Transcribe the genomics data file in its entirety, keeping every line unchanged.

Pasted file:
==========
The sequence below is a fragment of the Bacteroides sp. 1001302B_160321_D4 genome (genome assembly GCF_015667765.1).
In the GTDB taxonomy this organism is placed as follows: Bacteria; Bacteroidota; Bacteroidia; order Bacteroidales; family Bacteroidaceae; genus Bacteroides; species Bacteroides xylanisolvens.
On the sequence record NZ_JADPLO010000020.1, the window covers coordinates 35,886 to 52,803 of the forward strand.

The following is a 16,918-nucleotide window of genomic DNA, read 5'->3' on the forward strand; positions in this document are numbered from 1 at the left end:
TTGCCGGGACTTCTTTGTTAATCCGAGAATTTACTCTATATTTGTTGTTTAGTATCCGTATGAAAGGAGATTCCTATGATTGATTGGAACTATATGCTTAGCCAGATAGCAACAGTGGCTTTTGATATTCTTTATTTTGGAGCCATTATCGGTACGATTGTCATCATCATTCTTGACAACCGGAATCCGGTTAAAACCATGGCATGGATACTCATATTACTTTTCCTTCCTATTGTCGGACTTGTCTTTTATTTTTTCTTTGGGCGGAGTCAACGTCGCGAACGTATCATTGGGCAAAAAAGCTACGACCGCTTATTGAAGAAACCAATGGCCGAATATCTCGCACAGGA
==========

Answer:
The sequence below is a fragment of the Bacteroides sp. 1001302B_160321_D4 genome (genome assembly GCF_015667765.1).
In the GTDB taxonomy this organism is placed as follows: Bacteria; Bacteroidota; Bacteroidia; order Bacteroidales; family Bacteroidaceae; genus Bacteroides; species Bacteroides xylanisolvens.
On the sequence record NZ_JADPLO010000020.1, the window covers coordinates 35,886 to 52,803 of the forward strand.

The following is a 16,918-nucleotide window of genomic DNA, read 5'->3' on the forward strand; positions in this document are numbered from 1 at the left end:
TTGCCGGGACTTCTTTGTTAATCCGAGAATTTACTCTATATTTGTTGTTTAGTATCCGTATGAAAGGAGATTCCTATGATTGATTGGAACTATATGCTTAGCCAGATAGCAACAGTGGCTTTTGATATTCTTTATTTTGGAGCCATTATCGGTACGATTGTCATCATCATTCTTGACAACCGGAATCCGGTTAAAACCATGGCATGGATACTCATATTACTTTTCCTTCCTATTGTCGGACTTGTCTTTTATTTTTTCTTTGGGCGGAGTCAACGTCGCGAACGTATCATTGGGCAAAAAAGCTACGACCGCTTATTGAAGAAACCAATGGCCGAATATCTCGCACAGGA